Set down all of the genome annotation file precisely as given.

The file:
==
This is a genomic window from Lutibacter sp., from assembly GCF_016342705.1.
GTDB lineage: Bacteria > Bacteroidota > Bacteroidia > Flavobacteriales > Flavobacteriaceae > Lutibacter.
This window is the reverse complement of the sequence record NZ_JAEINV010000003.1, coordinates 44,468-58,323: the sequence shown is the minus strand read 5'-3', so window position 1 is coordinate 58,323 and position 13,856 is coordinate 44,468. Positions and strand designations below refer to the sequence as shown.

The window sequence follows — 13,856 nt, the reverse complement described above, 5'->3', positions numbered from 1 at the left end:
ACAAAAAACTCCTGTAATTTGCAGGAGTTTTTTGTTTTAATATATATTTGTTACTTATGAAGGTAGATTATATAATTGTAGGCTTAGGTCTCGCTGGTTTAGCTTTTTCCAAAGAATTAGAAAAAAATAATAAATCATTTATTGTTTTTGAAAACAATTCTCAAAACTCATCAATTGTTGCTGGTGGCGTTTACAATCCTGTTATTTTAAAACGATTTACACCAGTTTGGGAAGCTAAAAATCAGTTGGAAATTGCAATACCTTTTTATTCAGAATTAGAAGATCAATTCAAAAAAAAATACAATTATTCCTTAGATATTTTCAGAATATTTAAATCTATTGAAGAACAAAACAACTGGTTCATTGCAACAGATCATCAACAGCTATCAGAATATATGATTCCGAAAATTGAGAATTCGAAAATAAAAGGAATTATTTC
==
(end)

This is a genomic window from Lutibacter sp., from assembly GCF_016342705.1.
GTDB lineage: Bacteria > Bacteroidota > Bacteroidia > Flavobacteriales > Flavobacteriaceae > Lutibacter.
This window is the reverse complement of the sequence record NZ_JAEINV010000003.1, coordinates 44,468-58,323: the sequence shown is the minus strand read 5'-3', so window position 1 is coordinate 58,323 and position 13,856 is coordinate 44,468. Positions and strand designations below refer to the sequence as shown.

The window sequence follows — 13,856 nt, the reverse complement described above, 5'->3', positions numbered from 1 at the left end:
ACAAAAAACTCCTGTAATTTGCAGGAGTTTTTTGTTTTAATATATATTTGTTACTTATGAAGGTAGATTATATAATTGTAGGCTTAGGTCTCGCTGGTTTAGCTTTTTCCAAAGAATTAGAAAAAAATAATAAATCATTTATTGTTTTTGAAAACAATTCTCAAAACTCATCAATTGTTGCTGGTGGCGTTTACAATCCTGTTATTTTAAAACGATTTACACCAGTTTGGGAAGCTAAAAATCAGTTGGAAATTGCAATACCTTTTTATTCAGAATTAGAAGATCAATTCAAAAAAAAATACAATTATTCCTTAGATATTTTCAGAATATTTAAATCTATTGAAGAACAAAACAACTGGTTCATTGCAACAGATCATCAACAGCTATCAGAATATATGATTCCGAAAATTGAGAATTCGAAAATAAAAGGAATTATTTC